- Ph.D., Georgia State University
- Projects: Black Girls Create
A voice for the muted, an advocate for the overlooked, and a champion for the ignored, Lindsay has vigorously, and with deep devotion, accepted the call to enhance the well-being and lives of Black girls globally
LaShawnda Lindsay, Ph.D., was a research scientist at the Wellesley Centers for Women from 2016 to 2022 where she led the Black Girls and STEM Education Research Initiative. Her research shed light on the social determinants, racial injustices, and cultural biases that burden the progression and viability of Black girls and women. She founded and directed Black Girls Create, a culturally responsive STEM (science, technology, engineering, and math) program funded in part by the National Science Foundation that used digital fabrication projects to increase Black girls' interest and confidence in science and math. The project was built on the notion that informal learning spaces can provide Black girls with access to quality STEM activities that are often unavailable in their schools.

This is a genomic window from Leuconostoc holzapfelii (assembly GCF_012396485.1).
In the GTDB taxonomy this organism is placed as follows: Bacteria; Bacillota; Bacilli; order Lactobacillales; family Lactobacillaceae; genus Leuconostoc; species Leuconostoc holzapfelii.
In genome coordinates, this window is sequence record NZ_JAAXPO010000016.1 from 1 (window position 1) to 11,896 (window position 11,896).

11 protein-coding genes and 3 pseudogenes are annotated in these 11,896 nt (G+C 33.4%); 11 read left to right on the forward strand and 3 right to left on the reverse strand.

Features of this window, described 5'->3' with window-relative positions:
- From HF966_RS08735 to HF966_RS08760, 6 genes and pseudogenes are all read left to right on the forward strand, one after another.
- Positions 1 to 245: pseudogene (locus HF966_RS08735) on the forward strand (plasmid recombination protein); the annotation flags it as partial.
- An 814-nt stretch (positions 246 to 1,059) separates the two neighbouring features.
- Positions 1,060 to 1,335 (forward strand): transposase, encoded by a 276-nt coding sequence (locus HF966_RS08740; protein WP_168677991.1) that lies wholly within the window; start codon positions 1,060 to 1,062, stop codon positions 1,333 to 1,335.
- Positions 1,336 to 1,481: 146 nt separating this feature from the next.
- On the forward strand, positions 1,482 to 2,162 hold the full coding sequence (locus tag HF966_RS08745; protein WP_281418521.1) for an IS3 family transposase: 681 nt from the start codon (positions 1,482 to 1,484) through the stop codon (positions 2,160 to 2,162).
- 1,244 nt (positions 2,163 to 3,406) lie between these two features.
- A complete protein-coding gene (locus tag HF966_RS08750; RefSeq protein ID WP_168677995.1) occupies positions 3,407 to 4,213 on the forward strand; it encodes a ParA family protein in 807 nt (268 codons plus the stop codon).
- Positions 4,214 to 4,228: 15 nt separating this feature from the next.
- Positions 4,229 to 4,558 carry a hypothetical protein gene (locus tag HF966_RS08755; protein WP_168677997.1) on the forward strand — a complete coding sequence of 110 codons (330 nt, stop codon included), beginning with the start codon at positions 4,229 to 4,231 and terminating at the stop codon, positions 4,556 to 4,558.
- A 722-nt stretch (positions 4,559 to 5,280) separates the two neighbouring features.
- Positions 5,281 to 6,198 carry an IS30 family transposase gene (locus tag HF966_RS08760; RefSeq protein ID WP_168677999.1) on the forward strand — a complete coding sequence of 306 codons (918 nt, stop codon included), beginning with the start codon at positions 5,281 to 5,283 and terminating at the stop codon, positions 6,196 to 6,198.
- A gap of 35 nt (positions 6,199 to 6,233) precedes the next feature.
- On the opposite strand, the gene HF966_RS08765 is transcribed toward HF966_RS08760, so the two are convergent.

Lindsay also used her passion and creativity to enhance the wellbeing of Black girls and women by designing and creating her own line of jewelry and accessories, Ananse Design Essentials, LLC. Prior to joining WCW, she served as the interim chairperson and an associate professor of education at Paine College in Augusta, GA.
M.Ed., Counselor Education, Clinical Mental Health Counseling, Augusta University, December 2015
Ph.D., Educational Psychology, Georgia State University, May 2010
Graduate Certificate, Women’s Studies, Georgia State University, May 2009
M.Ed., Educational Psychology, Howard University, May 2003
B.S., Psychology, Morris Brown College, May 2001
Lindsay’s work has been funded by the National Science Foundation, Eastern Bank Charitable Foundation, and the Remmer Family Foundation, Inc.
Lindsay’s research has been published in academic journals such as Rejoinder Journal; Negro Educational Review; Journal of Black Studies; Black Women, Gender & Families; GATEways to Teacher Education; and the National Journal of Urban Education & Practice.